America’s strength is frayed. Our enemies mock us, and no longer fear us—our Founding fathers are rolling in their graves. Attacks on the U.S. are strategic, so don’t kid yourself. This is blatant, as the country is averaging at least one terrorist attack a year under the Obama administration.

Call it radical Islam, call it what you will; there is a war being waged against Americans and democracy as we know it. Citizens of the U.S. have heard nothing of the kind from President Barack Obama, who insisted that radical Islam is overblown, and not a threat. He embraced this narrative when visiting Cairo in 2009 and apologized for America’s war on Islam. America is seen as weak on the international stage. “We must realize the true nature of our enemies who stand against us and proclaim the shared values that have made America so exceptional all along,” Jay Sekulow explained in the book Unholy Alliance. The problem is more than with terrorism--the U.S. needs to stand watch for other countries looking to take command on the world stage. This potentially could be catastrophic to America as her reputation as a strong nation is waning.

If proof is needed of the increased terrorism, we have only to look at the ever-growing list of attacks since 2001. Syed Farook and Tashfeen Malik San entered a government building in Bernardino County and opened fire on employees during a Christmas party in 2015. Two brothers from Chechnya bombed the Boston Marathon in 2013 that wounded over 200 people. The U.S. Consulate in Benghazi, Libya was attacked by al Qaeda, killing U.S. Ambassador John "Chris" Stevens, and three others. The President of Syria Bashar al-Assad criticized the U.S. for not being serious in its war against terrorists."The reality is telling that, since the beginning of the American airstrikes, the terrorism has been expanding and prevailing," Assad explained to NBC News. "It only shrunk when the Russians intervened.”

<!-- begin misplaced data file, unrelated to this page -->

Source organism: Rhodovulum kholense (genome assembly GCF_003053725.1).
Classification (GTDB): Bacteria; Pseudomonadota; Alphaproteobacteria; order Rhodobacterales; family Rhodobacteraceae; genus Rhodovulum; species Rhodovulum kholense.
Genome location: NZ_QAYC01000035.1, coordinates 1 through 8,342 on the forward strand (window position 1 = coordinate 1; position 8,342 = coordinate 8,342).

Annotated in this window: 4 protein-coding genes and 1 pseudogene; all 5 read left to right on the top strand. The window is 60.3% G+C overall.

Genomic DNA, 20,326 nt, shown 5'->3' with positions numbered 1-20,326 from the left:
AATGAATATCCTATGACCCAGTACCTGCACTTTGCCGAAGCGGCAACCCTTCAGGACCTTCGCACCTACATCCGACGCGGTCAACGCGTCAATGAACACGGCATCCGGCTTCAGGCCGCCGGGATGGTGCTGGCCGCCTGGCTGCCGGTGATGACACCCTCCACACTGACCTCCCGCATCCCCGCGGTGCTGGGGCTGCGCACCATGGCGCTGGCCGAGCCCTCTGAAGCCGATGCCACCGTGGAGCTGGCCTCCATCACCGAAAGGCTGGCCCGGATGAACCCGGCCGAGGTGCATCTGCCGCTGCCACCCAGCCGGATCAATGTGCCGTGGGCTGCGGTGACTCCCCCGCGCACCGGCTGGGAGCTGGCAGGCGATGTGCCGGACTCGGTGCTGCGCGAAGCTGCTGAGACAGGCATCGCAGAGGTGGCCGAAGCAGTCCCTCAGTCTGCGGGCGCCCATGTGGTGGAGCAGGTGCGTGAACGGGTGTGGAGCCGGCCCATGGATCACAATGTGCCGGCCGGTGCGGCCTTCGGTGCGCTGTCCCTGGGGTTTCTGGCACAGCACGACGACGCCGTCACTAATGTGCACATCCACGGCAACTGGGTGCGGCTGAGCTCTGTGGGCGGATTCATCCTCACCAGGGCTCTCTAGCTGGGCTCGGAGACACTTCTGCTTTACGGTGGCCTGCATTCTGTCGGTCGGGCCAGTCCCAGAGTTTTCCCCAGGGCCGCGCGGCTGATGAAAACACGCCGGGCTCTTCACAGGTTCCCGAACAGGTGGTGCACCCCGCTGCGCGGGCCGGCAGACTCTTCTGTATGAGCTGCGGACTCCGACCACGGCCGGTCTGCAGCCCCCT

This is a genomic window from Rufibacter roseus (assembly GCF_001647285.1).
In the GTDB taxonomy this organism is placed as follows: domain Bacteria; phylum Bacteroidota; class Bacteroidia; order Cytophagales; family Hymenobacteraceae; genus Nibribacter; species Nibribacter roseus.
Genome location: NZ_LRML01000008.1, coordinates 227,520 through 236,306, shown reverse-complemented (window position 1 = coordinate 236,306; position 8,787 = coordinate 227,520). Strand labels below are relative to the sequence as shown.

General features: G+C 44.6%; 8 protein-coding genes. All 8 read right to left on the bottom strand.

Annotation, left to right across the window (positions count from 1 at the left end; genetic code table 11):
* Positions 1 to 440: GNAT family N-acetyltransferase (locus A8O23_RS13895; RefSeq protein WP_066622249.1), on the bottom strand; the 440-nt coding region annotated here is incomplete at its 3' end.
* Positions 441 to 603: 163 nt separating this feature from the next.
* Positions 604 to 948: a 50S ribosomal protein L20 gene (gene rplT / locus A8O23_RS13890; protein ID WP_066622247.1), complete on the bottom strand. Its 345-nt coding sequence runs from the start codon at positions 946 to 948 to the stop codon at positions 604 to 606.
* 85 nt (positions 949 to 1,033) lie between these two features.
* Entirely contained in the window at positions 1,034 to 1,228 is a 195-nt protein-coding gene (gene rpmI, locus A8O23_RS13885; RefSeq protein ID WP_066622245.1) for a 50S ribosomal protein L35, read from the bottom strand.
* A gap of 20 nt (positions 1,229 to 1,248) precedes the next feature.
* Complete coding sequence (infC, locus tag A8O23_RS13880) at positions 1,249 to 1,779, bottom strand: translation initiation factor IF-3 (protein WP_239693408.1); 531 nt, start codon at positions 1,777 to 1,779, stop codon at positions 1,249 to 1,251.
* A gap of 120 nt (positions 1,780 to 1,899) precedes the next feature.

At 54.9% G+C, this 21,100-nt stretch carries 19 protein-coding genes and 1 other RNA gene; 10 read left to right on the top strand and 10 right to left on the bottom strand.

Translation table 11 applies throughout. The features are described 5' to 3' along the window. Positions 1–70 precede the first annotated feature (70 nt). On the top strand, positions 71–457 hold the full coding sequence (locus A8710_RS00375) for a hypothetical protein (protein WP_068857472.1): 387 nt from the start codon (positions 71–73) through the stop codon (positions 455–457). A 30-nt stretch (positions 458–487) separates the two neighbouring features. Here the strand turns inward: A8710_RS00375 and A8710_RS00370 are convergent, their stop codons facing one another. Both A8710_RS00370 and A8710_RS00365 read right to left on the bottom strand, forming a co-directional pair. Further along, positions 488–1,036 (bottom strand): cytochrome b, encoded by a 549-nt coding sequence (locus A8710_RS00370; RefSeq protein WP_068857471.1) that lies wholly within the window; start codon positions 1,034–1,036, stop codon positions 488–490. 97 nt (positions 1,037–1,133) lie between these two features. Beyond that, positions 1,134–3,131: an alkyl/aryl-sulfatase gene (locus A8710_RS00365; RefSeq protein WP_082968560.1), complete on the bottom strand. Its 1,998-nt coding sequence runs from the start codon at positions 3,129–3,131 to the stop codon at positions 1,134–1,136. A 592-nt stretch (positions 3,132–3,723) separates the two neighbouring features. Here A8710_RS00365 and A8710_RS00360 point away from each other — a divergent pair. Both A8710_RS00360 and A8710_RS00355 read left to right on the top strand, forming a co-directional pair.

Sekulow has examined the actions of leaders in the Middle East, Syria, and Russia who seem to be combining resources and powers to destroy America. These countries historically despise democracy, and appear to be actively working to destabilize the world and seize power. While studying world events at the University of Oxford as a lecturer and a participant, it became quite clear to Sekulow that there was a developing alliance between Russia and Iran, where traditionally there have not been strong ties. Yet, they have one common goal, and that was to prop up Syria. “They have different reasons for the alliance. The Russians want to be a major leader in the region, and they are returning to the Soviet era approach to geopolitics. The Iranians want to do whatever they can to export their version of the Islamic revolution.” The goals are different, but they are working together to boister Assad, since he is key to both agendas. To add to the above reasons, Russia is in pursuit of a warm water port in Syria, and Iran wants to expand radical Islam in Syria.

Absent power in the region by the U.S. interests concerned Sekulow. Without power you can’t arbitrate. “We are projecting no power,” said Sekulow, who is also the Chief Council of the American Center for Law and Justice. “We created the vacuum in the Middle East that caused the rise of ISIS and Russian dominance. They are a player in the region and have a world dominance view." The lack of presence by the U.S. encouraged the Iranians, who continue to mock American democracy and the U.S. government as a whole. The Iranian deal with the U.S. this year lifted sanctions against Iran, effectively sending millions of dollars of tax payer’s money back to Iran so they can continue the efforts of funding terrorists. Iran scorns democracy, instead supporting a government which oppresses citizens of Iran. Hence the common opinion within the United States that the Obama administration approval to forgo sanctions against Iran is yet another nail in the coffin of American democracy.

What will be the key for us to get out of the hole that we are in? There are several factors Sekulow pointed out. The new president needs to project real strength, and if he or she can back it up, Russia and Iran will react. Sanctions still can be imposed on the Iranians, the “cat is out of the bag, but you can get it back in,” he encouraged. “We must win this, we don’t have an option. We can’t lose this battle. If we do lose this battle the ramifications are very damaging.” The lack of discernment regarding U.S. borders is another point of contention for Sekulow. He hones in on the unsurprising attack in New York City and New Jersey that was averted on Sept. 19. “I think the FBI failed us here to be quite blunt. I think the paradigm is upside-down against terrorism and that there is a foreign component. It is not terrorism, it is domestic—we need to turn that paradigm upside-down. That would get our priories right.” Occurring the same weekend as the averted attack in New York City, authorities rushed to a Minnesota mall, where a random knife attack took place. Neither the New York City or Minnesota mall attacks were considered terrorist related by the White House.

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